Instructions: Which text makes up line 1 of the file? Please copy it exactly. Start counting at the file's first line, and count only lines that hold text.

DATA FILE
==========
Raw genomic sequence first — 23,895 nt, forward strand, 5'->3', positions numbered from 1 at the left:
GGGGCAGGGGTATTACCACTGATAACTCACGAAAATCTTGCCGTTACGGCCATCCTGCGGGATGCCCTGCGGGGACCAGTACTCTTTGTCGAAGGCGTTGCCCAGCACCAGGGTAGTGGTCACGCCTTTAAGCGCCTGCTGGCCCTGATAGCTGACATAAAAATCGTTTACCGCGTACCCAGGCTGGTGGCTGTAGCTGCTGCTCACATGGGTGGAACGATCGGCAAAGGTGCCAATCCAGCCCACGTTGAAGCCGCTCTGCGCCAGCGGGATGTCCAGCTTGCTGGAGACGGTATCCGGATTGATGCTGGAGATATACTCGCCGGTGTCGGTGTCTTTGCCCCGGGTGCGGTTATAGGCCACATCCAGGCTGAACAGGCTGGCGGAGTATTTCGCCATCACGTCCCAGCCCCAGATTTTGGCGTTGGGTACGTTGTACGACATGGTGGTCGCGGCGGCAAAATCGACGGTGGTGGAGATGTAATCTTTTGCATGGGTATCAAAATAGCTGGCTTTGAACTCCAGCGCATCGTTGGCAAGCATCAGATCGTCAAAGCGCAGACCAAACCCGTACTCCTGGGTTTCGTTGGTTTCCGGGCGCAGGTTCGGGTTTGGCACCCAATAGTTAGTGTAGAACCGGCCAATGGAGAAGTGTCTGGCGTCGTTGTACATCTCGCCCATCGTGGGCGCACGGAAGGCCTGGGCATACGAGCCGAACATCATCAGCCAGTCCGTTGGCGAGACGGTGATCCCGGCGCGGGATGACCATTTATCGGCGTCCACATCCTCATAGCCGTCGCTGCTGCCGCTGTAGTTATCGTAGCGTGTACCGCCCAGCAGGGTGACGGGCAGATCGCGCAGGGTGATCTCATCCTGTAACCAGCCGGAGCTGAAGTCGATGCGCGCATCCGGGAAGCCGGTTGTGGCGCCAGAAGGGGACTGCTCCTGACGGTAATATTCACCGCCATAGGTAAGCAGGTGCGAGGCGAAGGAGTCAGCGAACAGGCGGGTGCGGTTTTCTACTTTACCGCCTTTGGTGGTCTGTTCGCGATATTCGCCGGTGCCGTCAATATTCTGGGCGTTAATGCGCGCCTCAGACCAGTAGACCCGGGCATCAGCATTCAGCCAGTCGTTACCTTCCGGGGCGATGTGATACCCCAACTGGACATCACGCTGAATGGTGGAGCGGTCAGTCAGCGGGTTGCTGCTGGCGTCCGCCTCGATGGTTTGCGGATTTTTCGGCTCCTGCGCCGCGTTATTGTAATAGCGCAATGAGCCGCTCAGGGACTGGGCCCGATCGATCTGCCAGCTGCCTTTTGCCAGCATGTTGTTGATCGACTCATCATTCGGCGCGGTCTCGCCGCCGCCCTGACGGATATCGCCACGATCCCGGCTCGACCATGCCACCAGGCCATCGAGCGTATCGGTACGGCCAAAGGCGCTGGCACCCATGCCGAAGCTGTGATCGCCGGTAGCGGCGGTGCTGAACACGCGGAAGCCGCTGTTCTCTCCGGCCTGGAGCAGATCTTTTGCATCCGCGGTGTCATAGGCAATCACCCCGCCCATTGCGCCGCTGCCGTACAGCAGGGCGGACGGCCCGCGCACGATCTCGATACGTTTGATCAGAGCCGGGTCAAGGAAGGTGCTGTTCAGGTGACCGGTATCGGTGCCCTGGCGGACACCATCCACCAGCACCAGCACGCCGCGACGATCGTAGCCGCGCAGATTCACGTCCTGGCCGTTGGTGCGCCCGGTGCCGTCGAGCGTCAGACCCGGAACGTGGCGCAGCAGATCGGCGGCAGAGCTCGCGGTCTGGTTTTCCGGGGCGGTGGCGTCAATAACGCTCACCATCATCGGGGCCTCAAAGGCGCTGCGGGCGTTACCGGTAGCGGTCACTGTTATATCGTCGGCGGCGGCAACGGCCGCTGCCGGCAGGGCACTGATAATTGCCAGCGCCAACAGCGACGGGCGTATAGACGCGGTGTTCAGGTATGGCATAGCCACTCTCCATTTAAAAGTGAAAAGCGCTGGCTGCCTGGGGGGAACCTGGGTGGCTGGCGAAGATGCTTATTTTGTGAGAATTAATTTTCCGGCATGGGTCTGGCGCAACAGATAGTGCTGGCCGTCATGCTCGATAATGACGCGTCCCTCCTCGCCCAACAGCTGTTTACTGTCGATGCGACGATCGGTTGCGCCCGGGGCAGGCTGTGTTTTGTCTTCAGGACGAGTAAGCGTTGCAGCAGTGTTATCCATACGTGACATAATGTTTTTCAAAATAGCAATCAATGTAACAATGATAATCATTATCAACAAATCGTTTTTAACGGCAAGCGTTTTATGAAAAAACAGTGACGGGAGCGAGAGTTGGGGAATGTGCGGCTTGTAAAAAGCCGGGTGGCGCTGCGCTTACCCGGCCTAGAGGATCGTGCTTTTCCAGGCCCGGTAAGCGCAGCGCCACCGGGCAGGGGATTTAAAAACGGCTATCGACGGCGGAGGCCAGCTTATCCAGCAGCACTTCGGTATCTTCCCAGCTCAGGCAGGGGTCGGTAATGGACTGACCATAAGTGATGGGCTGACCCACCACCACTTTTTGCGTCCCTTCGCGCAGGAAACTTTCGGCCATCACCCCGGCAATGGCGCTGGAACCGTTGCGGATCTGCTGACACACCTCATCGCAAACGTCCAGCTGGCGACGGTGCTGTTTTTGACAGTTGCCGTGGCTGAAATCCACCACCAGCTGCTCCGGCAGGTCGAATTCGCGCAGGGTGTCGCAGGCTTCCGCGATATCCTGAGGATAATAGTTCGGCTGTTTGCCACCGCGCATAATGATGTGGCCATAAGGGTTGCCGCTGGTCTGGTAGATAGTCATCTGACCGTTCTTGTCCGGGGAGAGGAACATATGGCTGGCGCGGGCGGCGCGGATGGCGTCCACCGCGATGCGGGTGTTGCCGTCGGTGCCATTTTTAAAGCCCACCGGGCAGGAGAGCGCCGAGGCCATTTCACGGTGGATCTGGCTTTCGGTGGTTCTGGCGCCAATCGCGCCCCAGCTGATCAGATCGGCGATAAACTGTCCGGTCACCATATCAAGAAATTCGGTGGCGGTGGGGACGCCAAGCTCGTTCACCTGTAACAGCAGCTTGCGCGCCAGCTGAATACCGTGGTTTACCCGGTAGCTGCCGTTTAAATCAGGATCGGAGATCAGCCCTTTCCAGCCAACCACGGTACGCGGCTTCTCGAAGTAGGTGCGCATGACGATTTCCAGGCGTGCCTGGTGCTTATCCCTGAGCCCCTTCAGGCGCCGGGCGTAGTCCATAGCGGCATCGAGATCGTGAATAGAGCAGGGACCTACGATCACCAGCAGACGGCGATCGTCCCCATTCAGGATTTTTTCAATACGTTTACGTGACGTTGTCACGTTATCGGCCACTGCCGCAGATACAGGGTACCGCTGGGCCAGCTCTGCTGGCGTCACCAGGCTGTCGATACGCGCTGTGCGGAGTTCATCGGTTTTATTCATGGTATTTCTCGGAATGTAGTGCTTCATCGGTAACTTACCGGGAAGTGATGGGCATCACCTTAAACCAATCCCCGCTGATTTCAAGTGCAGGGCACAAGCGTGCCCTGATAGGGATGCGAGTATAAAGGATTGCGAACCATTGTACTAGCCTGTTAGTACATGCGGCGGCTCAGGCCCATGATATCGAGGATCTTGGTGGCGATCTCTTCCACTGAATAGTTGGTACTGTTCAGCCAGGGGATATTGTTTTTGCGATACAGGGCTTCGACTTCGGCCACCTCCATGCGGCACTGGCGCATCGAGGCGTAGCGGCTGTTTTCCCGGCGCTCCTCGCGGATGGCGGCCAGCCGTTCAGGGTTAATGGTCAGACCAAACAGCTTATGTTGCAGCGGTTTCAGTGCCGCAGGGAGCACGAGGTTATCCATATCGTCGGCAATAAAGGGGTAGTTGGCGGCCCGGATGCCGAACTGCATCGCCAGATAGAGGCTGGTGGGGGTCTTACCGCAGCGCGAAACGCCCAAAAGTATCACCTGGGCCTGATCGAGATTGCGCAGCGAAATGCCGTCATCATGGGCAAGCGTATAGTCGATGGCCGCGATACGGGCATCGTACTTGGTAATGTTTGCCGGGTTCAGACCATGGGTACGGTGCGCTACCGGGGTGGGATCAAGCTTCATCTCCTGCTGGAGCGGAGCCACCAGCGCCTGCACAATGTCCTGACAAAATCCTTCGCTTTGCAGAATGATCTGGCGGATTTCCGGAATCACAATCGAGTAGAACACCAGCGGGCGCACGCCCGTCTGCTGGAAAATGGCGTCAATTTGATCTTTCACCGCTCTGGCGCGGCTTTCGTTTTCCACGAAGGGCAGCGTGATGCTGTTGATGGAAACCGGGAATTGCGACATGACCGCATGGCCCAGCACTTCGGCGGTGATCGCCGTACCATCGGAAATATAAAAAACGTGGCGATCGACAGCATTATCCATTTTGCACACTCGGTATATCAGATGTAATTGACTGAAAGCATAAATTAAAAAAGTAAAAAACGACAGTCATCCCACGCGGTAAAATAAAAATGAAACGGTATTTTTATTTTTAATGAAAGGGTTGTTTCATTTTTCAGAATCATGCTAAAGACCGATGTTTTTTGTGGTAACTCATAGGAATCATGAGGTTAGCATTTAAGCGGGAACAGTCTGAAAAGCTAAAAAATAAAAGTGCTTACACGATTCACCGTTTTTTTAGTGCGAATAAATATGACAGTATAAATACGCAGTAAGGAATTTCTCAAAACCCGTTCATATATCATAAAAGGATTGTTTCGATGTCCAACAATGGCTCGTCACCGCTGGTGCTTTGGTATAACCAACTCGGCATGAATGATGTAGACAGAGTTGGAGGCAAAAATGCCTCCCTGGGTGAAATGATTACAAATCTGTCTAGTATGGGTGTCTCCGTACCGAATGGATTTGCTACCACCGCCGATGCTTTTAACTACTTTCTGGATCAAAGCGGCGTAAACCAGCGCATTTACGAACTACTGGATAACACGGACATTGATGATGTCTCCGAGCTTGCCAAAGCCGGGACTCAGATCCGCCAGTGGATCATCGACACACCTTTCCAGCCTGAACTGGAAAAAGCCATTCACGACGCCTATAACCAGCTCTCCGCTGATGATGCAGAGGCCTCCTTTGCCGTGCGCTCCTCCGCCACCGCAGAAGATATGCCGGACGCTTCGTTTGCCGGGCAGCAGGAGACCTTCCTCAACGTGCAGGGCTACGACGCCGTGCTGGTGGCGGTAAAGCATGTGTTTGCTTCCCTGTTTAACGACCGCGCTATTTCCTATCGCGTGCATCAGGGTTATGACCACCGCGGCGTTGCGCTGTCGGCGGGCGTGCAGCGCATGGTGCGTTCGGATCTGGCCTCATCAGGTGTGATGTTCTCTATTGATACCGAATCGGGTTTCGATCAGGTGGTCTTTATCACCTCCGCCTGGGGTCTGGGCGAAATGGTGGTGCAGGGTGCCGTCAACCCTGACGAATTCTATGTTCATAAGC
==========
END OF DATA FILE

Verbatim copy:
Raw genomic sequence first — 23,895 nt, forward strand, 5'->3', positions numbered from 1 at the left: